American Medical News
LETTER — Posted April 29, 2013
Regarding “Vendor misconceptions hamper EHR usability” (Column, April 1): I enjoyed your article and find our current dilemma as physicians frustrating. We are mandated to use electronic health records, which in many cases often aren’t ready for prime time. The disruption of work flow and creation of complexity to accomplish simple tasks are among the most frustrating aspects.
As a pediatrician in a busy office, I am most concerned about providing high-quality, personalized care in a timely fashion and documenting the necessary information so anyone can use the documentation to see what was accomplished. Our EHR demands that I take an additional two to five minutes (or more) per patient to type in data and navigate through a number of screens to code, bill and update past information. All of these things interfere with patient interaction and create a time crunch that makes seeing patients difficult and rushed. The focus is on the documentation rather than the patient. Also, there are numerous steps added to the work flow that take extra time and bog down the entire process. We all see fewer patients since implementing EHRs two years ago and take more time to do it.
We are on our second EHR, because the first one was even worse than our current one. While we did do our “due diligence,” the product choices were all very similar and failed to really provide anything very different from each other. All have the same usability problems in my search.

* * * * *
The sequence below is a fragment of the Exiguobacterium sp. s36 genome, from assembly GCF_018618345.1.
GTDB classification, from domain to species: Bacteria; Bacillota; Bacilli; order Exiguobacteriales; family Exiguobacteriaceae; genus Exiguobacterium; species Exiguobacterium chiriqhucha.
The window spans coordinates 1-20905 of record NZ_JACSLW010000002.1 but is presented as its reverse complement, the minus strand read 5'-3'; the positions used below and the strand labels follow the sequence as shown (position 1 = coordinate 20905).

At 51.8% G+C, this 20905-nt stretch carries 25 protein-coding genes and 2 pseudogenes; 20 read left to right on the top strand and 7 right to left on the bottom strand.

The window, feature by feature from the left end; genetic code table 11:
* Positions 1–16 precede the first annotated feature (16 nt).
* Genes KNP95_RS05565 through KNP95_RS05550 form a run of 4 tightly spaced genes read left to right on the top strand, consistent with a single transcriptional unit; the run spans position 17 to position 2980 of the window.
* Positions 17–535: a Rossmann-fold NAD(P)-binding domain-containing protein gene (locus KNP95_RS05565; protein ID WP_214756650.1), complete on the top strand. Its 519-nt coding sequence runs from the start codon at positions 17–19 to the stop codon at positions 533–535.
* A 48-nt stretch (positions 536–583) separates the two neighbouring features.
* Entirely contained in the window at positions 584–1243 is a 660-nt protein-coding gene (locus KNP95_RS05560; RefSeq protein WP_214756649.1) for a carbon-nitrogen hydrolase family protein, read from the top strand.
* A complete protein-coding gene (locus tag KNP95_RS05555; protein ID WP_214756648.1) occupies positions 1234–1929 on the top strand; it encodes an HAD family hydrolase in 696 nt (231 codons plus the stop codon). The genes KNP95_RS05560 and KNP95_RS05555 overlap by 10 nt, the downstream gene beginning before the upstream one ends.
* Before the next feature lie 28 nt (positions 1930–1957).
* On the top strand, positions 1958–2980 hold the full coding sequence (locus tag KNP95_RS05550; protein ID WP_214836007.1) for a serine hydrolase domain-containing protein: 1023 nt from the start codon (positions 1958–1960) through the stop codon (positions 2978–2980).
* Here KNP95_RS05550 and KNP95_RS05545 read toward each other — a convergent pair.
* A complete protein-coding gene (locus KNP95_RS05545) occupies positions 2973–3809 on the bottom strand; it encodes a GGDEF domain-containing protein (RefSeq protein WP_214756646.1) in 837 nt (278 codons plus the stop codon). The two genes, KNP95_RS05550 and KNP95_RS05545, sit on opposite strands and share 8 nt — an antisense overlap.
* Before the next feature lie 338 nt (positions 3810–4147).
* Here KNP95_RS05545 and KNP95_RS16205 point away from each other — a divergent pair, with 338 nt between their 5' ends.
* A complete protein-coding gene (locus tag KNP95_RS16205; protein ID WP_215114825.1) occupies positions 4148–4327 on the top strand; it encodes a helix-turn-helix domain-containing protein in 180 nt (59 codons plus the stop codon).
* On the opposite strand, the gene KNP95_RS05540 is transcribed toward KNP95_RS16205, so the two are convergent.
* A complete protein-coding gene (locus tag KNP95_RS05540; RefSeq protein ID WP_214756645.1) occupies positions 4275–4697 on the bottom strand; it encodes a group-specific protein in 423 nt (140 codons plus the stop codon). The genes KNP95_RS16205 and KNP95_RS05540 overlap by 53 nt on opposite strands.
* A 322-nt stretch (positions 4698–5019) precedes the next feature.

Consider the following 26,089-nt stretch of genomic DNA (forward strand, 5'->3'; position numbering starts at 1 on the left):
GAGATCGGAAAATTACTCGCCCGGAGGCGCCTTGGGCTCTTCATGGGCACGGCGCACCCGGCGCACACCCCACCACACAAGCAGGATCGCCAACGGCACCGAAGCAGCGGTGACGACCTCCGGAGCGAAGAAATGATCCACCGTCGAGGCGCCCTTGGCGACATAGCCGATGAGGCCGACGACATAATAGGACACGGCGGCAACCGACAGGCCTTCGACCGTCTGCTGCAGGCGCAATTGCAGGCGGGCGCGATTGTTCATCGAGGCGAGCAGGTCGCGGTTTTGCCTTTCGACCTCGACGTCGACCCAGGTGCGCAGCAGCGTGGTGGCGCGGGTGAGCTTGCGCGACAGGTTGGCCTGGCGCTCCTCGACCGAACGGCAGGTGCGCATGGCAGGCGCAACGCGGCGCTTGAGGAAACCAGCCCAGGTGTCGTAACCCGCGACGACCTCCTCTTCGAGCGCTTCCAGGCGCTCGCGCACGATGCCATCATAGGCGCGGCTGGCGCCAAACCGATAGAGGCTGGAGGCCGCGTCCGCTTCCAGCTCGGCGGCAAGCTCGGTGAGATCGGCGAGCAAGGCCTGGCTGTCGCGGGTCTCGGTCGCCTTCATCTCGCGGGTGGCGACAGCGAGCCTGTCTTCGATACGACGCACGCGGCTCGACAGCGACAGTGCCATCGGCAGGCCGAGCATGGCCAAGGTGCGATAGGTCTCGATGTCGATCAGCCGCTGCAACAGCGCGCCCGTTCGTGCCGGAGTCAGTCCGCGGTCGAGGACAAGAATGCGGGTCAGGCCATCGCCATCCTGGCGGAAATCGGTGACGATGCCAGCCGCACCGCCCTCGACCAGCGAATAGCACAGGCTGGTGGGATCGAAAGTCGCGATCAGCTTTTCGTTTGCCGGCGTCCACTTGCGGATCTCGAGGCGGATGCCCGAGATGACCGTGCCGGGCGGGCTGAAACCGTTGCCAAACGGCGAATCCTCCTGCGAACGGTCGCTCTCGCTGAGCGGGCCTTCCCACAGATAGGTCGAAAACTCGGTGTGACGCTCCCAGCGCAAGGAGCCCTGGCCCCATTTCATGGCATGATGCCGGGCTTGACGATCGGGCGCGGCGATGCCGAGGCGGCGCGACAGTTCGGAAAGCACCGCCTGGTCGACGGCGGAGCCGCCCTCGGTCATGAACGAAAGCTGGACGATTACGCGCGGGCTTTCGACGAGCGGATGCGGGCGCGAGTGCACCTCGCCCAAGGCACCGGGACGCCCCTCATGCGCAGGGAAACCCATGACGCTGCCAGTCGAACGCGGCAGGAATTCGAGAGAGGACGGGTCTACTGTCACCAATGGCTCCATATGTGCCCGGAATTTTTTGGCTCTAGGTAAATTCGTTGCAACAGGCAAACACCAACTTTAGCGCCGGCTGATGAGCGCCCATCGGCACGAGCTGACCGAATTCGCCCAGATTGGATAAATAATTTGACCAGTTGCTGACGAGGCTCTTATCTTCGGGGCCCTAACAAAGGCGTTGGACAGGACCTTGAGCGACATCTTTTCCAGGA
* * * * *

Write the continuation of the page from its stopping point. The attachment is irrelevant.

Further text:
I consider myself to be technically savvy. I toy around with programming and Web design. I run Linux and build computers. I see how computers can become a useful tool in a physician’s office, but the current products all fail to provide value for us. Vendors shun us as “silly physicians” who aren’t smart enough or flexible enough to accept change. While there are always some of those, most of us just want something that will allow us to do the work we do — see patients — without creating extra steps or effort to the process.
Because we are mandated to use EHRs, we can’t wait for the products to evolve into something useful. We have to purchase them now — something most of us never would have done at this stage. The fact that vendors are benefiting from sales takes away motivation to improve them. Changing from one EHR to another is onerous and very costly. As a result, once you buy one, you become stuck whether you like it or not.
I would love to help move the process along and make the industry come up with better solutions, but I am afraid we are trapped with garbage. If you can connect me to anyone or any group that is working to fix this problem I would be ecstatic.
— Dave Denton, MD, Pocatello, Idaho